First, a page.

Venue: Carlton Hotel
Time & date: 10 am, July 27
SHARES OF MTQ Corporation have jumped 12.3%, from 77 cents to 86.5 cents, in the last three trading days since the release of strong 1Q (ended June 2012) results.
Net profit stood at S$4.7 million compared with S$229,000 a year ago. For details of the results, click on the press release here.
The strong performance follows on FY12's revenue growth of 40% to S$128.4 million, mainly due to contributions from Premier Sea & Land, which "performed better than expected."
MTQ had, in July 2011, acquired 100% of Premier, a provider of oilfield equipment primarily used in drilling applications, for US$19.3 million ($23.7 million).
For FY12 (ended March 2012), MTQ's net profit attributable to shareholders, which included a write-back of tax provision of S$3.4 million, surged by 37% yoy to S$14.6 million.
The dividend payout for FY12 was 4 cents a share.
Key takeaways from the AGM held last Friday:
1. Engine systems division: Shareholder Mano Sabnani asked if MTQ would divest this division as it generated only $1.42 million pre-tax profit in FY2012 on assets of $34.3 million.
(Operating in Australia, this division specialises in diesel fuel injection and turbocharger sales and services. In addition, it also distributes Bosch products such as spark plugs, wipers, brakes, starter motors and alternators).
MTQ chairman Kuah Kok Kim said, to put things in perspective, a few years ago, the contribution from engine systems division was almost equal to that from the oilfield division of MTQ.
In addition, the engine systems division is a good hedge against the oil & gas industry which can be very cyclical.
Shareholder Jimmy Chua asked: Why the thin profit margin?
Mr Kuah said the business can't be compared with MTQ's oilfield business, whose profit margin is better but the prospects of turnover expansion are relatively restricted.
In the distribution business (ie, the engine systems division), the turnover would increase significantly if there additional major agency lines were acquired, he explained.
2. Neptune Marine Services: MTQ has invested A$14 million for a 17.4% equity stake in Neptune Marine Services, which is listed on the Australian Stock Exchange.
Headquartered in Perth, Neptune provides offshore engineering solutions to the global oil and gas, marine and renewable energy industries.
MTQ, in prior press releases, has said that it viewed Neptune’s offshore capabilities as a strategic extension of its predominantly workshop-based operations in Singapore and Bahrain.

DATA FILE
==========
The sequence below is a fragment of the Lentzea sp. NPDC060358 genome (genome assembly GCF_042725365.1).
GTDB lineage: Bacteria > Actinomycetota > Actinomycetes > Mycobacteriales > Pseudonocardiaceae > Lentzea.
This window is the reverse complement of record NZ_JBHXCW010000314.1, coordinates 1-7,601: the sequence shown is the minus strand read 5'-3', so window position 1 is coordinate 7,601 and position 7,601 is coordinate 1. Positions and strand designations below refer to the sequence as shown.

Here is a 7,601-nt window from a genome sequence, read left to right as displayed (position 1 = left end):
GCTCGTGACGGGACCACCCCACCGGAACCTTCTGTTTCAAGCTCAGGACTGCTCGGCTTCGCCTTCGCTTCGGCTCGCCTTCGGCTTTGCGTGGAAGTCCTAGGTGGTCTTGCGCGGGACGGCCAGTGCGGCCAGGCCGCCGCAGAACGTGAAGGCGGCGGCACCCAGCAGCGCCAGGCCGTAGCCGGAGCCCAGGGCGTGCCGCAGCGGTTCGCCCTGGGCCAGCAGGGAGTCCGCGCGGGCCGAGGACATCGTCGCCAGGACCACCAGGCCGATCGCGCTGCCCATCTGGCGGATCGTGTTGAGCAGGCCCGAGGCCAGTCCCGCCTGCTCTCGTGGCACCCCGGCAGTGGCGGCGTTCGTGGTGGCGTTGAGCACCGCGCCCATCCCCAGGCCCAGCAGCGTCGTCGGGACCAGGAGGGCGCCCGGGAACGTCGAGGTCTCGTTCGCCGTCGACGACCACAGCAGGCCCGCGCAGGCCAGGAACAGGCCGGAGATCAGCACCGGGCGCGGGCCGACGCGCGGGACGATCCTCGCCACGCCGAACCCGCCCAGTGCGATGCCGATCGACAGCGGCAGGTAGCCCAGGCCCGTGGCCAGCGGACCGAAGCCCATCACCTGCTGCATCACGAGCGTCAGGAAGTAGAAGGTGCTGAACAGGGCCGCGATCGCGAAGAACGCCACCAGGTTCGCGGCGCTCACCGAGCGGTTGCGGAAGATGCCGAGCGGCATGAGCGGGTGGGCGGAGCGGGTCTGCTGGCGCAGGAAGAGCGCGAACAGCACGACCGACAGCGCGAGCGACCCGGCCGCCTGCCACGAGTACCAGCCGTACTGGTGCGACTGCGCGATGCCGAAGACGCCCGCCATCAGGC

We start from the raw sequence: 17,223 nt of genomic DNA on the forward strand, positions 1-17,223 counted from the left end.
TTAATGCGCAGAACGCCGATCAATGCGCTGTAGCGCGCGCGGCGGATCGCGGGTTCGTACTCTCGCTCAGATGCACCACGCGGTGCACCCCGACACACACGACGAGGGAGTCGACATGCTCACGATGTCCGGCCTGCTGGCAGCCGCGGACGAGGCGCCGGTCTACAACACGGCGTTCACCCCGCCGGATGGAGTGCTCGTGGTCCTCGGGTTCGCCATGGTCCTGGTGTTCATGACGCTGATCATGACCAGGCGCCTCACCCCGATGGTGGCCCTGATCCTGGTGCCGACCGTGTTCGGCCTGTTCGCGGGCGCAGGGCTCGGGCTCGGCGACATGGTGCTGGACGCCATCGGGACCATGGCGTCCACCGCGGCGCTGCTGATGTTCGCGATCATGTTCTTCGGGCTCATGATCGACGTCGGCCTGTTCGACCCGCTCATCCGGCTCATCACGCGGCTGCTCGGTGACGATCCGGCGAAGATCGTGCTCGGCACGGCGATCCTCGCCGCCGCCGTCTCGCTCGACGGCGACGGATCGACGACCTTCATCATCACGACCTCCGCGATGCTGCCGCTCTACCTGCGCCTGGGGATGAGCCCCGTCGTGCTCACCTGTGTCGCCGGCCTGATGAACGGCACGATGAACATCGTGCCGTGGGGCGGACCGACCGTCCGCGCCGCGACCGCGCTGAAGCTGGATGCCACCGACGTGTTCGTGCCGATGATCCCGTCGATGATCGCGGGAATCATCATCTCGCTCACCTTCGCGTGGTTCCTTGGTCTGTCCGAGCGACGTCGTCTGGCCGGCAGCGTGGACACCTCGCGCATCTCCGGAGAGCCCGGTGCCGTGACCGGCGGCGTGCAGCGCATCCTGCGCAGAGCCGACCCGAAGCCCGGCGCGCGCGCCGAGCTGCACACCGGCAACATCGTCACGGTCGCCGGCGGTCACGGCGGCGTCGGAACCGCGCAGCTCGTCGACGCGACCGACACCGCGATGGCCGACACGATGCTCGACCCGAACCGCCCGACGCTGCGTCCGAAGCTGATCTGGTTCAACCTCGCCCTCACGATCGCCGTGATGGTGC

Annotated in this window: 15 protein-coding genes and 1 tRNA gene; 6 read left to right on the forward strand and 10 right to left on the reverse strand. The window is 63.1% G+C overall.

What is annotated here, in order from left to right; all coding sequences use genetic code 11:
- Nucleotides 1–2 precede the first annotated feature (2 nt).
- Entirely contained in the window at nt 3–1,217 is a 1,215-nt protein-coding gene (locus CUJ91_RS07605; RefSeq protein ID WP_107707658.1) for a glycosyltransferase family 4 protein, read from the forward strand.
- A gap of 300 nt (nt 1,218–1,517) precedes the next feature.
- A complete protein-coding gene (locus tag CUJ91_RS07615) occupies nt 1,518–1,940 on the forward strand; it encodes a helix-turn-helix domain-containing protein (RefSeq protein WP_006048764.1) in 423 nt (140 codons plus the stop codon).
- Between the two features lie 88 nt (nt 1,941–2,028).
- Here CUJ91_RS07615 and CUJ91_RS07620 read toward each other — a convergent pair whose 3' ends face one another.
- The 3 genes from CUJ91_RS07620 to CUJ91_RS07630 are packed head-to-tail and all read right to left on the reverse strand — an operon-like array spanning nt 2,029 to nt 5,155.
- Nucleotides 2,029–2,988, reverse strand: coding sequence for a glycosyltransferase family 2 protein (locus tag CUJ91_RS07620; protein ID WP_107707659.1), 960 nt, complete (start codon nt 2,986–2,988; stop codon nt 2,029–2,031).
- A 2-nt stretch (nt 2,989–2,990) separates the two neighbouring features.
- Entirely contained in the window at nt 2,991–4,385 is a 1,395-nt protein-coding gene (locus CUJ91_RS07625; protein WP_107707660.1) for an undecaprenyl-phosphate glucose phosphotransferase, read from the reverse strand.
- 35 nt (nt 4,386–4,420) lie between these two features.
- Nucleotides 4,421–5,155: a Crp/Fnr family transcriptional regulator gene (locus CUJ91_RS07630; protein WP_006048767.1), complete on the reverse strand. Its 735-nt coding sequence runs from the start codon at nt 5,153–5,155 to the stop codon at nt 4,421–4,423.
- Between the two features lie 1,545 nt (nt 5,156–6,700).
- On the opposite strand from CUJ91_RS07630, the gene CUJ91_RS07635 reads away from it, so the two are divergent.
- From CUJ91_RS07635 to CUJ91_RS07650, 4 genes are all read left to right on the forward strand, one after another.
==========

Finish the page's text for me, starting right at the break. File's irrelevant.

To shareholder Sabnani's questions on the rationale for the investment, Mr Kuah said: "Their expertise and activities give us a new dimension in the oil & gas sector. If the opportunity arises, we can have project cooperation with them."
CEO Kuah Boon Wee, who sits on the board of NMS, noted that the company has gone through a lengthy restructuring process, and MTQ is keeping a close watch on developments before embarking on any business projects with NMS.
In the meantime, partly reflecting market weakness everywhere, the equity stake has gone down by about half in value.
On its balance sheet as at end-March 2012, Neptune accounted for about S$14 million out of S$18 million of the equity investments owned by MTQ. The rest are shares of Singapore-listed companies.
3. Bahrain operations: MTQ's greenfield project in Bahrain generated $1.1 million sales in FY12.
"The performance is very much up to our expectations," said Mr Kuah. "The business commenced, to all intents and purpose, only in Sept 2011 when we received the API (American Petroleum Institute) certification."
In Bahrain, MTQ is offering services to repair and maintain oilfield equipment in the Middle East region, especially Saudi Arabia. The oildfield division is a core business that MTQ has grown in Singapore over the decades.
MTQ's non-current assets are worth S$24.2 million. Said Mr Kuah: "We are seeing great potential for the business to pick up."
Asked about difficulties posed by political problems in the country, he said MTQ's plant had not suffered any physical damage from protesters but the company does face challenges hiring senior executives for relocation there due to their negative perceptions.
The reality on the ground is quite different, as Mr Kuah assured shareholders. "I go there every month and I don't feel anything negative there at all. Life is normal and you may find it difficult to get a hotel or restaurant booking, in fact. So we need to put things in perspective."
He said start-up costs have been within budget but, because of business sensitivity, MTQ does not reveal its profits and losses by geographical segment.
Recent story: MTQ CORP: Net profit for FY12 up 37%, steady cashflow and dividend